Fannie Mae Toughens Lending Regulations

Article excerpt

WASHINGTON - The nation's main wholesale dealer in home mortgages announced changes Monday that will make it more difficult for first-time homebuyers to qualify for conventional loans.

David O. Maxwell, chairman of the Federal National Mortgage Association, said the revised standards for loans Fannie Mae will purchase are aimed mostly at mortgages where the buyer puts up less than 10 percent for a down payment.

It is foreclosed loans in that category that have caused serious losses for the private mortgage underwriting firm, Maxwell said.

He said the stricter standards being imposed Oct. 1 on mortgages qualified for Fannie Mae re-purchase are necessary because the kind of housing inflation of the 1970s that made almost any home loana profitable one is no longer present in the market.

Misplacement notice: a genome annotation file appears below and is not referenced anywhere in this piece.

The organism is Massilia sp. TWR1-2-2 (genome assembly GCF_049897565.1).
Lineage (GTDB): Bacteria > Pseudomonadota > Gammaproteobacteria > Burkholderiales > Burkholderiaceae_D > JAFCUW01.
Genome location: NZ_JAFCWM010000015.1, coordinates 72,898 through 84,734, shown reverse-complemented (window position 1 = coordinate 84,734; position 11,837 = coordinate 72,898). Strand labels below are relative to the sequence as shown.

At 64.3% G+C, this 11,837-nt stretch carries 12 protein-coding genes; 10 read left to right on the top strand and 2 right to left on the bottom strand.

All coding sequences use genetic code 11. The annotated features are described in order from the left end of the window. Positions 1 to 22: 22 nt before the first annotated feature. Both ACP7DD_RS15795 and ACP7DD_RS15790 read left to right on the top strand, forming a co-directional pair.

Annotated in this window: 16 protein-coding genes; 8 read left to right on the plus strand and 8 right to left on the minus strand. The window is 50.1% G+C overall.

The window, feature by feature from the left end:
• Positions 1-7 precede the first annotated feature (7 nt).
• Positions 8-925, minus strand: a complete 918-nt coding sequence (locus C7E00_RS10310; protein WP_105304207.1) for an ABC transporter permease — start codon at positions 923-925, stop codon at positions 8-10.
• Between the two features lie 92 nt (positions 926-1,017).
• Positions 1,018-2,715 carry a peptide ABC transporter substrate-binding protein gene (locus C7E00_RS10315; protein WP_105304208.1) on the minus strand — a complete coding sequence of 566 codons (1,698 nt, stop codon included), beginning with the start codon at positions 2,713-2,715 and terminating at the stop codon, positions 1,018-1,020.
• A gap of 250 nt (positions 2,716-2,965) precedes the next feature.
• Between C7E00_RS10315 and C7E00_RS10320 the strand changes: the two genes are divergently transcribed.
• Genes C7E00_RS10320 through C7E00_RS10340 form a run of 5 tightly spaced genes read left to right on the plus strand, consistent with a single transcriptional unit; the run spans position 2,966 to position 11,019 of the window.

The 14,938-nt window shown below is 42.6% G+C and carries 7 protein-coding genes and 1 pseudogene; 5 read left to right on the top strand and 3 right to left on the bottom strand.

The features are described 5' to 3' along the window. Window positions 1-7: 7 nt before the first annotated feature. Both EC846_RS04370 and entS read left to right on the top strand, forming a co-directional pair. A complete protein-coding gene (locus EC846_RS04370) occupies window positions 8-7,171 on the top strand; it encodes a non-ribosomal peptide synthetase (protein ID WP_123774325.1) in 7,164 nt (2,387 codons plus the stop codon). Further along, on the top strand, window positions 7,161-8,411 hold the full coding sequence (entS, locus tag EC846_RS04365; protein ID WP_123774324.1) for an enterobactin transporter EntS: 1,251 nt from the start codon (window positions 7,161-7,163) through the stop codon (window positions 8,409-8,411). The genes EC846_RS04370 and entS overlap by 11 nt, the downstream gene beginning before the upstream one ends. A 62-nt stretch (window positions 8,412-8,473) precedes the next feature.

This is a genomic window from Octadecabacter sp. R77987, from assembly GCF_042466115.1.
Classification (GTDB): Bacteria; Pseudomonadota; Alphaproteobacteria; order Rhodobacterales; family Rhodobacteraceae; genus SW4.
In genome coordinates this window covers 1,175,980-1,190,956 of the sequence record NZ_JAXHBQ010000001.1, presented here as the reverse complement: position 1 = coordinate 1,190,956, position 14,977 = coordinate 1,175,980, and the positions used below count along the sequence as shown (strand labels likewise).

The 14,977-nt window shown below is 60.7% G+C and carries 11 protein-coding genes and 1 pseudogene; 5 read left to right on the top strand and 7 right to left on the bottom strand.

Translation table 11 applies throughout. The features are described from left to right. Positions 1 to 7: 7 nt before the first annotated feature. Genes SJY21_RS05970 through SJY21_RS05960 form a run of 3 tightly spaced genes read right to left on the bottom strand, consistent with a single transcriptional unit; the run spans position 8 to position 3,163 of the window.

With house values generally not rising any more than inflation - and in some cases at a slower rate - a home owner strapped to make payments cannot rely on a sharply higher home value to enable himto sell without taking a loss.

As a result, said Maxwell, many owners simply ""walk away'' from the loan, leaving private insurors and mortgage lenders to absorb the loss.

Maxwell said he had no estimate on the number of people who would be unable to qualify for mortgages under the new standards.

The major change announced Monday increases the required amount of income a borrower needs to qualify for mortgage loans with down payments of less than 10 percent.

Under the new standard, a borrower's monthly housing expenses will not be allowed to exceed 25 percent of gross monthly income and housing expenses plus installment debt cannot exceed 33 percent.

The old standard was 28 percent and 36 percent and there were provisions for exceptions in certain cases. There will be no exceptions under the new rules. …